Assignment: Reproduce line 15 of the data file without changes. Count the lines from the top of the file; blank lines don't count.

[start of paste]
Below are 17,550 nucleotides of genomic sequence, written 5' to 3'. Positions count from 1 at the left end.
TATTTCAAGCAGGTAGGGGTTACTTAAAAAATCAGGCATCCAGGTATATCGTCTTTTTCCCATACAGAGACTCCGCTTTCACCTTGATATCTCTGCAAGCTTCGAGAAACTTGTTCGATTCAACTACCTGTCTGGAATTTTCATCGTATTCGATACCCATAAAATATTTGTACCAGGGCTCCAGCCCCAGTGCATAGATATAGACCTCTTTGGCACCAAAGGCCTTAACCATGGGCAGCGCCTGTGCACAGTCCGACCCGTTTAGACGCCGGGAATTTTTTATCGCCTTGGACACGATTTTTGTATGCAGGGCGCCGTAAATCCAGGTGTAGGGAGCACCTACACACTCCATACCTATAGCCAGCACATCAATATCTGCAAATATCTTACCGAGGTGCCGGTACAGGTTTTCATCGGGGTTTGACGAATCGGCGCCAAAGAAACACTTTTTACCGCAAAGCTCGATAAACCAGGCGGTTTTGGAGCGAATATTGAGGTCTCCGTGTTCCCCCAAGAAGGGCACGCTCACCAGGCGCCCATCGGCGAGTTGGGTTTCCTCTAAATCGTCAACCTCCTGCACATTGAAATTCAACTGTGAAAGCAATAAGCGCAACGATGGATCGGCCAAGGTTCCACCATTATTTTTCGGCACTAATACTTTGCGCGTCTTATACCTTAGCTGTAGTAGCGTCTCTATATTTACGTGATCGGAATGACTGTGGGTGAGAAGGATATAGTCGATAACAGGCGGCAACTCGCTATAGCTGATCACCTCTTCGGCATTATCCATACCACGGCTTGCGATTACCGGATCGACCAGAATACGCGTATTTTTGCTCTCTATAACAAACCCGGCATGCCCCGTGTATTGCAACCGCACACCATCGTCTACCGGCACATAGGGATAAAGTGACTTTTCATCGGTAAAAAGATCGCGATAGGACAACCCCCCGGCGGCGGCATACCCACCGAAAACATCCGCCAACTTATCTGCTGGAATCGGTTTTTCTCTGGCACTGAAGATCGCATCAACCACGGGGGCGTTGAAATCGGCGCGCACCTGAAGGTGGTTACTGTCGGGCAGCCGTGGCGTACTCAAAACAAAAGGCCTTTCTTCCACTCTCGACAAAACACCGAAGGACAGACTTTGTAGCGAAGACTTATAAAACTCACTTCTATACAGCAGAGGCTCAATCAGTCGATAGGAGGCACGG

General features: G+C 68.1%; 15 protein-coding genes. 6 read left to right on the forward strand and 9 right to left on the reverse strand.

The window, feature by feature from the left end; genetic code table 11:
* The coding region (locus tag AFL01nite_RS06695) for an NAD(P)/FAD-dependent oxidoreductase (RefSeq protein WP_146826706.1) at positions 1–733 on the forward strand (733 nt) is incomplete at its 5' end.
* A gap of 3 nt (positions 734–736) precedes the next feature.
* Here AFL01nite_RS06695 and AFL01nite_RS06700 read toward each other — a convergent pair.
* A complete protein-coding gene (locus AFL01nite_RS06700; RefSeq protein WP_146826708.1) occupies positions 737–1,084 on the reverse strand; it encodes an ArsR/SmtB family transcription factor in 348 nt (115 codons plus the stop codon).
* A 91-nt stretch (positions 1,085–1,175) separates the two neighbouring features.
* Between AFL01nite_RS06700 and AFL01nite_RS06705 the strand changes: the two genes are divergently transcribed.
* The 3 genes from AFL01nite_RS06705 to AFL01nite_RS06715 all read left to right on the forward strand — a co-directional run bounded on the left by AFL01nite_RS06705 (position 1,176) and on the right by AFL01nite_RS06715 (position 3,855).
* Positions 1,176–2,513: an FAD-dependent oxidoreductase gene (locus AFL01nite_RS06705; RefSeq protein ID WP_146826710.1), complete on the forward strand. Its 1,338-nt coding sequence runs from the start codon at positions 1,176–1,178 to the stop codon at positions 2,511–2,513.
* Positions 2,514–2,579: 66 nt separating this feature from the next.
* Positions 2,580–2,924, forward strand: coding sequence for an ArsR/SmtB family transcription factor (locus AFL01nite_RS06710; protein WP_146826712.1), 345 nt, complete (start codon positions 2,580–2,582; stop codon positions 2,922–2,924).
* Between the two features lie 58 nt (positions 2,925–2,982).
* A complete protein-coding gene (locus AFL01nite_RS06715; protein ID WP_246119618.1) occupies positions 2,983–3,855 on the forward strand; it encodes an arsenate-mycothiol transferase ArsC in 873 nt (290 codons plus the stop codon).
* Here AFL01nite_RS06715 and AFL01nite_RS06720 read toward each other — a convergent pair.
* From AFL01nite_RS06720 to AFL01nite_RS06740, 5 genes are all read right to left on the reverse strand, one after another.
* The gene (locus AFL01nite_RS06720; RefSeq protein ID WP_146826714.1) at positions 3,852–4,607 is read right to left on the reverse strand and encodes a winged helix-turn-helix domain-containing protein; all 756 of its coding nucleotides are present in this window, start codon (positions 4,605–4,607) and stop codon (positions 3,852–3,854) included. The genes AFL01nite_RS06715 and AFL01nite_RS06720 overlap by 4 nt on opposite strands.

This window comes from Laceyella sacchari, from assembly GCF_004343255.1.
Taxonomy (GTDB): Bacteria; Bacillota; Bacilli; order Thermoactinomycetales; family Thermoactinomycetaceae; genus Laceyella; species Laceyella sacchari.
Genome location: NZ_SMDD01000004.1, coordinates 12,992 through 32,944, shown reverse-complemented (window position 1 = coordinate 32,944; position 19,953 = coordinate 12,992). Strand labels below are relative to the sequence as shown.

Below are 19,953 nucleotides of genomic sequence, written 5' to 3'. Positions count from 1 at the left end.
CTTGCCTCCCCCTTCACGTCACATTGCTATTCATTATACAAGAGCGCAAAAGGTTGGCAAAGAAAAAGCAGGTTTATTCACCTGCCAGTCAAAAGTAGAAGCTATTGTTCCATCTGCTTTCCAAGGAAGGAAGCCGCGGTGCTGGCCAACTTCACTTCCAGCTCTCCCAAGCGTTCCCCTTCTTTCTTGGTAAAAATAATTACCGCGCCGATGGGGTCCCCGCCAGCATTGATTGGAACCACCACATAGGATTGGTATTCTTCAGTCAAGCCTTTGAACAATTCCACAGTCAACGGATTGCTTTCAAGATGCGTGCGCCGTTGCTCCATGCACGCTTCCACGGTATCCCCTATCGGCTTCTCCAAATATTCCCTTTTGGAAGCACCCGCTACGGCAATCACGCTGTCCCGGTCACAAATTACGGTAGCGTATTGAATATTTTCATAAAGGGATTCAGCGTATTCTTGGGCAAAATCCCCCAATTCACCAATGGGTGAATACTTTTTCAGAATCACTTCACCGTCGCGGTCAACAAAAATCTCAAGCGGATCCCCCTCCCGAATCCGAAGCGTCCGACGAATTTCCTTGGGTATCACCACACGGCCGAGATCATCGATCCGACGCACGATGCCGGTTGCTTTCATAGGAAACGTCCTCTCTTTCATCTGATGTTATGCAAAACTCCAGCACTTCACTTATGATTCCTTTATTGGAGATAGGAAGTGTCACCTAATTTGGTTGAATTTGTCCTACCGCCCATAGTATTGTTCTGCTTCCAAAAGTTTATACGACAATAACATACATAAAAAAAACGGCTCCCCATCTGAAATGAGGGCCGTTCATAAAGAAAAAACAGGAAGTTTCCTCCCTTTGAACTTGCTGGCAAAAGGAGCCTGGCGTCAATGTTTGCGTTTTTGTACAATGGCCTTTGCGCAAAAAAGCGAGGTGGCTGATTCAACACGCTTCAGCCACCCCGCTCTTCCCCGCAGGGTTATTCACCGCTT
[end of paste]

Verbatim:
* Between the two features lie 58 nt (positions 2,925–2,982).